Split Ninth Circuit Panel Rejuvenates Doctrine of Initial Interest Confusion

Imagine you are driving to Flagstaff for the weekend and, as you approach Camp Verde, you really could go for a McDonald’s hamburger.  You see a McDonald’s sign from the highway, take the exit, and learn that the sign actually directs you to a Burger King.  “Oh well,” you think, “I guess I’ll take Burger King instead.”  You knew you weren’t getting McDonald’s when you made the purchase.  But were you the victim of trademark infringement nonetheless, since you thought you were getting McDonald’s when you took the exit, and wouldn’t have bought Burger King absent that initial confusion?

Or imagine you are shopping at Saks, looking for a particular pair of Jimmy Choo shoes.  A sign next to the Jimmy Choo section directs you to the adjacent Manolo Blahnik section.  Upon inspection, you decide you prefer the Manolos, and buy them.  Could anyone reasonably contend wrongful confusion?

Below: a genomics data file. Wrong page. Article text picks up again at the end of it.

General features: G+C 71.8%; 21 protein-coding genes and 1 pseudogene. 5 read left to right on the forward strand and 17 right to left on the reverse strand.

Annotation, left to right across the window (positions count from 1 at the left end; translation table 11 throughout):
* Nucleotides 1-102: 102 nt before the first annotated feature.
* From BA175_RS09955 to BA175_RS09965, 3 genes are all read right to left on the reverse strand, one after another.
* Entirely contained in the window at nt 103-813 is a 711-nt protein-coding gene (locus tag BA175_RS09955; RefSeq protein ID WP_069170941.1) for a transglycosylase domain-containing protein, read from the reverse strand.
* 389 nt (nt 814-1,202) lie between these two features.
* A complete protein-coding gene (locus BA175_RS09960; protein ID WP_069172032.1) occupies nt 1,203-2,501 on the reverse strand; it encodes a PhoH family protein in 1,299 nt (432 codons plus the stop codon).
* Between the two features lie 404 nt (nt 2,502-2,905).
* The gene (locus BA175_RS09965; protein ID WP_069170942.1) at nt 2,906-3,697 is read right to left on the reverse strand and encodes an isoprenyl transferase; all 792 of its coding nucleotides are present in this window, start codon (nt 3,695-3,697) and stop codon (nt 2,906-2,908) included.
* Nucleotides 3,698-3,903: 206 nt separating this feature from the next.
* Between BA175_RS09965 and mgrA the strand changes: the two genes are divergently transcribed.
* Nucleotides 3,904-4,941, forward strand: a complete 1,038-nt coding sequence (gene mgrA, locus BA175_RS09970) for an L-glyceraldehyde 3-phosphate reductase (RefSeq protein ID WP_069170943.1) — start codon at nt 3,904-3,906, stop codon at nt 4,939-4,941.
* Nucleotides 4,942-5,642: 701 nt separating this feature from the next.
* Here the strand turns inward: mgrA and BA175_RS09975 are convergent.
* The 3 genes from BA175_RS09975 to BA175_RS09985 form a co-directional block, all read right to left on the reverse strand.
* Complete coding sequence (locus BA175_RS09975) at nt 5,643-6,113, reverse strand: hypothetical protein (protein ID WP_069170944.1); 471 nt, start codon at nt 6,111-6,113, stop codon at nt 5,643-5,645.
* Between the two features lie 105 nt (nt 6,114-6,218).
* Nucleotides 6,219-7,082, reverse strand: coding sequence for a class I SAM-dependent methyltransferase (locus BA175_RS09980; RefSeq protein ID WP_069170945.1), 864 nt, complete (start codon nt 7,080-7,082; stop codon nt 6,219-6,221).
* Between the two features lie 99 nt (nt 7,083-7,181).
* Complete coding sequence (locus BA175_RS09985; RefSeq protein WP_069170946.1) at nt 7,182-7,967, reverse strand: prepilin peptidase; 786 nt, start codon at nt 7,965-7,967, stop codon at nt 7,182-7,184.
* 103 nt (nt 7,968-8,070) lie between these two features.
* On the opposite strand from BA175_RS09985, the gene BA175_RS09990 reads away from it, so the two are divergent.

The Ninth Circuit has supplied the inspiration for these vignettes in cases such as Brookfield Communications v. West Coast Entertainment (1999), Playboy v. Netscape (2004), and Network Automation v. Advanced System Concepts (2011), as that court has considered similar questions in the internet context.  And, as the court has answered those questions, the initial interest confusion doctrine’s force has ebbed and flowed.

Now, in Multi Time Machine v. Amazon.com, we see it flow.  A searcher for a Multi Time Machine wristwatch on Amazon is supplied with search results that offer watches from other suppliers, but do not make clear that Amazon does not carry MTM watches at all.  In a 2-1 decision, the Ninth Circuit held that, on these facts, MTM asserted a strong enough case of initial interest confusion to survive summary judgment.  The majority perceived a sufficient prospect that a potential watch purchaser might be adversely affected by Amazon’s commercial presentation — including multiple expressions of “MTM” accompanying the non-MTM search results — even if the customer ultimately understands, upon making a purchase, that he or she is not buying an MTM watch.  The dissent would have found the latter fact dispositive, and affirmed summary judgment in Amazon’s favor.

This entry was posted in Internet and Domain Name Litigation, Trademark Litigation and tagged , .

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